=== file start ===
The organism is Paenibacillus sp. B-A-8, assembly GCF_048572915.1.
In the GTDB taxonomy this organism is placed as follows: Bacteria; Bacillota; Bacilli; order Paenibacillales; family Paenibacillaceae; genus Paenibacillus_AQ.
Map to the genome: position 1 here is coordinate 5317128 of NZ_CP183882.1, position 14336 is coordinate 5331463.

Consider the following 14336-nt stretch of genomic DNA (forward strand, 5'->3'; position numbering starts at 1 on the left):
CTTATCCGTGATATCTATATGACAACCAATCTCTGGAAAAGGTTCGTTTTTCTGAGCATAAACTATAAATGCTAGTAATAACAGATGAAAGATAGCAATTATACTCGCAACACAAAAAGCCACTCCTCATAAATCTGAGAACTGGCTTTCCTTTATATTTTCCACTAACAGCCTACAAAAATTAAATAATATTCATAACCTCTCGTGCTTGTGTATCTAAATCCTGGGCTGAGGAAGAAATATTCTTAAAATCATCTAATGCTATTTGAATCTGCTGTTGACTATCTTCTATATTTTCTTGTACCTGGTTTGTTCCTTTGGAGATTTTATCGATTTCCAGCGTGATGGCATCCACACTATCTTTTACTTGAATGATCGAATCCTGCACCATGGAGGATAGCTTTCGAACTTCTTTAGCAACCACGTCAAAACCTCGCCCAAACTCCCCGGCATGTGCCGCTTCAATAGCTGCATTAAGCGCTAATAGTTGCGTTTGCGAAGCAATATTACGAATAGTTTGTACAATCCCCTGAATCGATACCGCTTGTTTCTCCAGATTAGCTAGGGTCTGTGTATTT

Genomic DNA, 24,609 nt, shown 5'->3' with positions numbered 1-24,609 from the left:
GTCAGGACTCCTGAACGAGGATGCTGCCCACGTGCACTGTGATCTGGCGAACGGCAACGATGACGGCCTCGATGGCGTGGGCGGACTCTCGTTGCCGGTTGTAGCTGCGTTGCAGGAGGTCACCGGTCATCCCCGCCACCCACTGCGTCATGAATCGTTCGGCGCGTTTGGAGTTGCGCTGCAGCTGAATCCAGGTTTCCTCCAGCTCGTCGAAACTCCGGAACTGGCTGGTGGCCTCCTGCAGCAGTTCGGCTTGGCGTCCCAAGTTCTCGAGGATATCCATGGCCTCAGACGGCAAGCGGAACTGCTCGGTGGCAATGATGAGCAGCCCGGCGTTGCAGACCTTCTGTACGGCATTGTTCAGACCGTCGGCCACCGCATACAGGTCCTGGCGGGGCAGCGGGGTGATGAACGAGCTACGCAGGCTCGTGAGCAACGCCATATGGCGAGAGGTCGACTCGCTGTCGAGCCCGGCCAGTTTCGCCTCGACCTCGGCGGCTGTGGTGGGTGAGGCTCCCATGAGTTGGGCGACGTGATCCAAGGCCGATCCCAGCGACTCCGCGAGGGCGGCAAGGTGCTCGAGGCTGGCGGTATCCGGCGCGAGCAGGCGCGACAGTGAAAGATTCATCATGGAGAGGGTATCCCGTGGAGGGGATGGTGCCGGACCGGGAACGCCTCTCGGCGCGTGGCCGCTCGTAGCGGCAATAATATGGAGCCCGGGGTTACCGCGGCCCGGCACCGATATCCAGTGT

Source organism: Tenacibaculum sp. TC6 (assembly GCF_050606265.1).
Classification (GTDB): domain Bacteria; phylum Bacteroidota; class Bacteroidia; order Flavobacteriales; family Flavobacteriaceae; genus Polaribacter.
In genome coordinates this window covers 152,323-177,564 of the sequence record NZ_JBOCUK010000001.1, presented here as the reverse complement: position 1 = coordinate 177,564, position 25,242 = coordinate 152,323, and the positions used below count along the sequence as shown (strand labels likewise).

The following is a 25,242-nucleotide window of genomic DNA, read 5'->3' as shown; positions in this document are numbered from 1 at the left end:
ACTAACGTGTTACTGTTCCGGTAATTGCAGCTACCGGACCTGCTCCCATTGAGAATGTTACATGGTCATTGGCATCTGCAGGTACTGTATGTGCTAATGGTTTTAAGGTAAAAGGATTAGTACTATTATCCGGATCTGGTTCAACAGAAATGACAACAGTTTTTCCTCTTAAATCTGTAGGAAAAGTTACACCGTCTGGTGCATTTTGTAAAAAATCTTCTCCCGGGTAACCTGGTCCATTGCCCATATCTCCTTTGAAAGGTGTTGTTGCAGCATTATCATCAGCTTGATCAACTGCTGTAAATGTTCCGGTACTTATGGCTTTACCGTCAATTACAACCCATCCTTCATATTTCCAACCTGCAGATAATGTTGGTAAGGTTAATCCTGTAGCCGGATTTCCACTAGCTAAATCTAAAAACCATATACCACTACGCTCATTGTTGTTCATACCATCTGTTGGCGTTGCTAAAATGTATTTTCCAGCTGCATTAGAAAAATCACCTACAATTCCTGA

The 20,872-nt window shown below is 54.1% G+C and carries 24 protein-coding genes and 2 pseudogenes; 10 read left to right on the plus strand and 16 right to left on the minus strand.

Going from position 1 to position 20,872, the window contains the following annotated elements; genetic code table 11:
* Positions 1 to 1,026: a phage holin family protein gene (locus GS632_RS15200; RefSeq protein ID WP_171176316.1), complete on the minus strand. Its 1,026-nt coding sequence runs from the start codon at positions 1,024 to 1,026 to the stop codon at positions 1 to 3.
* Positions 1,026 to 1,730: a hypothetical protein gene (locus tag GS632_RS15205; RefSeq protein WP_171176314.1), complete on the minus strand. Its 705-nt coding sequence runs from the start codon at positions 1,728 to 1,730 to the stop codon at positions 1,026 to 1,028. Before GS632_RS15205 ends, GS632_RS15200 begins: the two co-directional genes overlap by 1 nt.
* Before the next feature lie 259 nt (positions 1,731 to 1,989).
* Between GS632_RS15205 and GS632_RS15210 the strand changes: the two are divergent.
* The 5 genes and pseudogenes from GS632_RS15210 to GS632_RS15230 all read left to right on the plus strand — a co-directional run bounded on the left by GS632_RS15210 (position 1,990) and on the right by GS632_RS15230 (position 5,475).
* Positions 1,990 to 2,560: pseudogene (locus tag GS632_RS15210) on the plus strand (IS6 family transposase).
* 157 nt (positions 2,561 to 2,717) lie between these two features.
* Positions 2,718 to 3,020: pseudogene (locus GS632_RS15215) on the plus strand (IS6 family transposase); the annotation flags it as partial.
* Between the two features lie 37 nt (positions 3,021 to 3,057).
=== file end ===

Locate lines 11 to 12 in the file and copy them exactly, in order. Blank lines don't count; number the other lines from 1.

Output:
The following is a 25,242-nucleotide window of genomic DNA, read 5'->3' as shown; positions in this document are numbered from 1 at the left end:
ACTAACGTGTTACTGTTCCGGTAATTGCAGCTACCGGACCTGCTCCCATTGAGAATGTTACATGGTCATTGGCATCTGCAGGTACTGTATGTGCTAATGGTTTTAAGGTAAAAGGATTAGTACTATTATCCGGATCTGGTTCAACAGAAATGACAACAGTTTTTCCTCTTAAATCTGTAGGAAAAGTTACACCGTCTGGTGCATTTTGTAAAAAATCTTCTCCCGGGTAACCTGGTCCATTGCCCATATCTCCTTTGAAAGGTGTTGTTGCAGCATTATCATCAGCTTGATCAACTGCTGTAAATGTTCCGGTACTTATGGCTTTACCGTCAATTACAACCCATCCTTCATATTTCCAACCTGCAGATAATGTTGGTAAGGTTAATCCTGTAGCCGGATTTCCACTAGCTAAATCTAAAAACCATATACCACTACGCTCATTGTTGTTCATACCATCTGTTGGCGTTGCTAAAATGTATTTTCCAGCTGCATTAGAAAAATCACCTACAATTCCTGA